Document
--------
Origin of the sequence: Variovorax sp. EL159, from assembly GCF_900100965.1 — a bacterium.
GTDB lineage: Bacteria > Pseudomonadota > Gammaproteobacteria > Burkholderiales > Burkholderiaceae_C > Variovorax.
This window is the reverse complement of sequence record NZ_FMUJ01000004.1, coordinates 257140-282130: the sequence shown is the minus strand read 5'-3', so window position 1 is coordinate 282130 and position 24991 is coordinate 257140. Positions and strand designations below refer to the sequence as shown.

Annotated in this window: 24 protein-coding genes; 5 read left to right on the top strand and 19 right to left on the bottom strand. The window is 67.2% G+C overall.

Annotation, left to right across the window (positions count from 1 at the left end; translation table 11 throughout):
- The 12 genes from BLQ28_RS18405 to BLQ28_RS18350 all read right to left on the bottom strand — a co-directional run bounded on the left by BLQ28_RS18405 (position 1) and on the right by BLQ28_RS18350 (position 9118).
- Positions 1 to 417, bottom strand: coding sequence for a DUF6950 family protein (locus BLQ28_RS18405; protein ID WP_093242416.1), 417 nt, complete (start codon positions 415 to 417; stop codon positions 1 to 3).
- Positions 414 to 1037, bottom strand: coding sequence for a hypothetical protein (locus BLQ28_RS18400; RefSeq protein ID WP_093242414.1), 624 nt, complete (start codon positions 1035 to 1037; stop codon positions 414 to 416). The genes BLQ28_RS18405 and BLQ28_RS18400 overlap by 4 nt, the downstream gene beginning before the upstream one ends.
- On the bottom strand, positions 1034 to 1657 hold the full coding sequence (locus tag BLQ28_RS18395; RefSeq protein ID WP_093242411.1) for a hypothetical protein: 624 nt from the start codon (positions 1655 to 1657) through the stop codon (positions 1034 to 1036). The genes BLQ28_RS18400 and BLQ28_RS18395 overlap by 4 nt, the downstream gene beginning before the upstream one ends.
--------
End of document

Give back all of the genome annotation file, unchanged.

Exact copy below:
Origin of the sequence: Variovorax sp. EL159, from assembly GCF_900100965.1 — a bacterium.
GTDB lineage: Bacteria > Pseudomonadota > Gammaproteobacteria > Burkholderiales > Burkholderiaceae_C > Variovorax.
This window is the reverse complement of sequence record NZ_FMUJ01000004.1, coordinates 257140-282130: the sequence shown is the minus strand read 5'-3', so window position 1 is coordinate 282130 and position 24991 is coordinate 257140. Positions and strand designations below refer to the sequence as shown.

Annotated in this window: 24 protein-coding genes; 5 read left to right on the top strand and 19 right to left on the bottom strand. The window is 67.2% G+C overall.

Annotation, left to right across the window (positions count from 1 at the left end; translation table 11 throughout):
- The 12 genes from BLQ28_RS18405 to BLQ28_RS18350 all read right to left on the bottom strand — a co-directional run bounded on the left by BLQ28_RS18405 (position 1) and on the right by BLQ28_RS18350 (position 9118).
- Positions 1 to 417, bottom strand: coding sequence for a DUF6950 family protein (locus BLQ28_RS18405; protein ID WP_093242416.1), 417 nt, complete (start codon positions 415 to 417; stop codon positions 1 to 3).
- Positions 414 to 1037, bottom strand: coding sequence for a hypothetical protein (locus BLQ28_RS18400; RefSeq protein ID WP_093242414.1), 624 nt, complete (start codon positions 1035 to 1037; stop codon positions 414 to 416). The genes BLQ28_RS18405 and BLQ28_RS18400 overlap by 4 nt, the downstream gene beginning before the upstream one ends.
- On the bottom strand, positions 1034 to 1657 hold the full coding sequence (locus tag BLQ28_RS18395; RefSeq protein ID WP_093242411.1) for a hypothetical protein: 624 nt from the start codon (positions 1655 to 1657) through the stop codon (positions 1034 to 1036). The genes BLQ28_RS18400 and BLQ28_RS18395 overlap by 4 nt, the downstream gene beginning before the upstream one ends.